Last summer a friend suggested I rent out the place on Airbnb. At first the startup costs had me stopped, and I wasn’t sure how it might work legally. My accountant advised me of the parameters; personally I could take some money for management and cleaning fees, but the income was for the Studio. Fine by me. And how would I tie it in to our mission? I billed it as a “midcentury artist’s retreat in the woods”. No wifi, but deer right outside the window, a great live hall with an in-tune Steinway, lots of instruments and gear, and trees all around. Perfect. There was a lot of stuff to buy in order to set the place up properly. But mom stepped in as she always has to cover the gaps, and I crossed my fingers this was the final time I’d ever need her help. I made a few tweaks and made the former green room into a very cozy little apartment. Bookings started soon after, and I have been dark for only 3 days since I opened. It’s been exhausting – I’m a maintenance and cleaning staff of one for a big space – but at least the place is finally making money, not a lot, but the building is paying for its expenses, which is huge. Next year I’ll raise my prices and who knows, it might even get into the black. Folks have recorded albums, finished novels and choreographed dances in the space. Soon I’ll revamp the website and direct folks to all of the work created there. It’s a whole new chapter, and a productive one, which pleases me deeply. You should see the guest book, so much love and gratitude expressed there. A miracle, truly.

But personally, I’ve been hit hard by a few things, one more literal than metaphorical, and I shall get to that in a moment. Friends may know I broke my neck when I was eighteen, and for years docs have warned me that arthritis would likely follow as I aged. But secretly I felt like I was somehow a badass for whom this fate was too pedestrian, somehow I just knew that that would never be my fate. However, it has finally come back to haunt me just as the professionals had warned, and tirelessly so. My neck aches nearly all the time, and it makes all sorts of gruesome sounds; grinding, popping… And occasionally there are tingling and electrical sensations down my left arm (I broke that shoulder too, so…) So far the feelings aren’t severe, but I no longer think that Nature knows that I am exceptional, and she will continue to mete out the consequences of my previous injuries according to her plan.

I also have nine nodules in my thyroid which are continuing to grow in size. Thankfully the growths are benign – and I know this as I had nine fine needle aspirations, one in every nodule. Oy! I cancelled my appointment twice before I acquiesced and did the right thing. (When I broke my wrist years ago and needed surgery while pregnant, I had to have local anesthesia administered in both my neck and armpits, and this was reminiscent of that scary and vulnerable procedure. Long-ass needles in very tender parts while you are fully awake are no fun.) My neck is almost always tight, tight, tight. I’ll even gag out of nowhere, and of course it’s downhill from there if I don’t just force myself to chill out immediately. I must breathe deeply and slowly and use great restraint so that the gagging doesn’t take me over. Not an hour goes by when I don’t have to physically pinch the tissue on my neck and pull it out to provide some relief. It’s nearly 24/7. It’s bearable, but I can’t see how I can live like this for the rest of my life, certainly not if it gets worse. I was to have had a contrast MRI a while back, but my panic came on in spades, even with three xanax in my system, when they locked me into the neck scan apparatus for the MRI. It’s even tighter than the tube, and we all know how small that bore is. I tapped my foot to help, but it ruined the images. It tried, I did. I just couldn’t. Those who live with panic know what I mean. So now ultra sound and x-ray happen this week. Hope they shed light. I’m a singer, I can’t fuck with my voice. This neck stuff scares me deeply.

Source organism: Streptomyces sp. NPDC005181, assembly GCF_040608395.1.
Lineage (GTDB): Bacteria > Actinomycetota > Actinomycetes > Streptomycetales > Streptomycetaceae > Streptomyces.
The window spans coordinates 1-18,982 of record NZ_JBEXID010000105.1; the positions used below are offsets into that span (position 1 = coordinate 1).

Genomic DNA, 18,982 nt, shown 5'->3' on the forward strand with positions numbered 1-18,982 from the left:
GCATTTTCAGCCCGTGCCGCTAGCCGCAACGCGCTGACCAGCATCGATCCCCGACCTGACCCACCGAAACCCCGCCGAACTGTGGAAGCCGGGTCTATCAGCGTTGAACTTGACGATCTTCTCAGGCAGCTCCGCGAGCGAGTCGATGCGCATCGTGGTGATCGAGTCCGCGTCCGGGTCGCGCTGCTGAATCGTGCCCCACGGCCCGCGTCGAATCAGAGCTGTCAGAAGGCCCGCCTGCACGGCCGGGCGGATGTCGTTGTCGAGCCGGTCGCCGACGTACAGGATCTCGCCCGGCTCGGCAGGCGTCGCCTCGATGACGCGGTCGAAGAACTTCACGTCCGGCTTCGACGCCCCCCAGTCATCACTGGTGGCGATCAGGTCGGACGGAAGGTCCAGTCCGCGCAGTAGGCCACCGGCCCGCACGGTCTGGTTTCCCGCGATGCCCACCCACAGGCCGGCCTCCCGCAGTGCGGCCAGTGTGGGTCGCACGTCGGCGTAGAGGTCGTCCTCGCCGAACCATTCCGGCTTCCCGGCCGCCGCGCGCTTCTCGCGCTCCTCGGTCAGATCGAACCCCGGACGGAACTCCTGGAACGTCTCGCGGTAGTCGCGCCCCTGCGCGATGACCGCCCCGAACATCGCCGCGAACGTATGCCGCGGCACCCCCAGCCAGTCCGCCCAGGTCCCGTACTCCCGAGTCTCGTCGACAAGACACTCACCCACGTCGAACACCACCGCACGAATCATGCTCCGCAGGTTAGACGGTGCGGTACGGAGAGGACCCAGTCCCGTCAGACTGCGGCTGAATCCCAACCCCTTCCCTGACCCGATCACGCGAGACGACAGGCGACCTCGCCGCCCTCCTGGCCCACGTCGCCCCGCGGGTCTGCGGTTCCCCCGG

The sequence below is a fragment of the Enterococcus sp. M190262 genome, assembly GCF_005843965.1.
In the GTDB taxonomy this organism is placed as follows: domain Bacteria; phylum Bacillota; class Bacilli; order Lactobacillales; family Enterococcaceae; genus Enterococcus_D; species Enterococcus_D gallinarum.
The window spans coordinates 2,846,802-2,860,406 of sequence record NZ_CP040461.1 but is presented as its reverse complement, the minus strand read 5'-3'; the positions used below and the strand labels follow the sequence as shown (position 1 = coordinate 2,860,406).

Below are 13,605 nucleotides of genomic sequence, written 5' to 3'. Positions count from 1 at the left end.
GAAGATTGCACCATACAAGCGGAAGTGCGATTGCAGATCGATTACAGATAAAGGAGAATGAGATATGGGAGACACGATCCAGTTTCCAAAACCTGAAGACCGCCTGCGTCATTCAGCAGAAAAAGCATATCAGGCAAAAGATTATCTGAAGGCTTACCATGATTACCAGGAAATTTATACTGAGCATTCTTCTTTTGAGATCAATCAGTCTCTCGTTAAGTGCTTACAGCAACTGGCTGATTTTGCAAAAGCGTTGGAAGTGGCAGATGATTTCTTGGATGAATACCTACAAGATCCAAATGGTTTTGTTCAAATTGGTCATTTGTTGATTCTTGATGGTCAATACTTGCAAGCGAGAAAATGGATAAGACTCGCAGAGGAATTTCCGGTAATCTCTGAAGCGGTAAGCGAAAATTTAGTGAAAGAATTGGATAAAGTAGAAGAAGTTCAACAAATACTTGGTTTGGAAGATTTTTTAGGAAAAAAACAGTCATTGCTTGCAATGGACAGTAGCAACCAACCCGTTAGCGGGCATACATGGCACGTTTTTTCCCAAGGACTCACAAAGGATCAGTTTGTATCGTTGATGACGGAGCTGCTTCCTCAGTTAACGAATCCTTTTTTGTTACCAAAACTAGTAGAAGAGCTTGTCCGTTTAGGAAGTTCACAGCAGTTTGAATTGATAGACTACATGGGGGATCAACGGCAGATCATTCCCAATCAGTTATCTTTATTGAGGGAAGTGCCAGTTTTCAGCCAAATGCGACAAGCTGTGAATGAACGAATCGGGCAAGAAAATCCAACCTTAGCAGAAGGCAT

So now to the event that has changed my life forever. I was hit in the eye by a log kicked back from a wood chipper in early June. What the hell was I doing loading a wood chipper without eye protection? I don’t know. Being a badass again. I hired a crew to help me clean up the downed branches after a long winter, and not a one of them was wearing glasses, so I didn’t have cause to worry I thought, and besides, I always thought the danger lay in the impelling, not the expelling. And subsequently I’ve heard that the new, current machines have safety mechanisms to prevent that. But looking for the cheapest outfit to get the job done, naturally the gear they brought was old school and just as sketchy as the band that did the work. In fact, I donned my work boots and gloves and joined alongside them cuz they just weren’t kicking ass. And I hired them to kick ass! I worked alongside them in the heat and humidity. After about the third hour I loaded a huge, thick branch into the machine, and wham! it kicked out and into my left eye. “I gotta go to the emergency room” I said, covered my eye, ran back to the house, grabbed the kid and hightailed it to the hospital.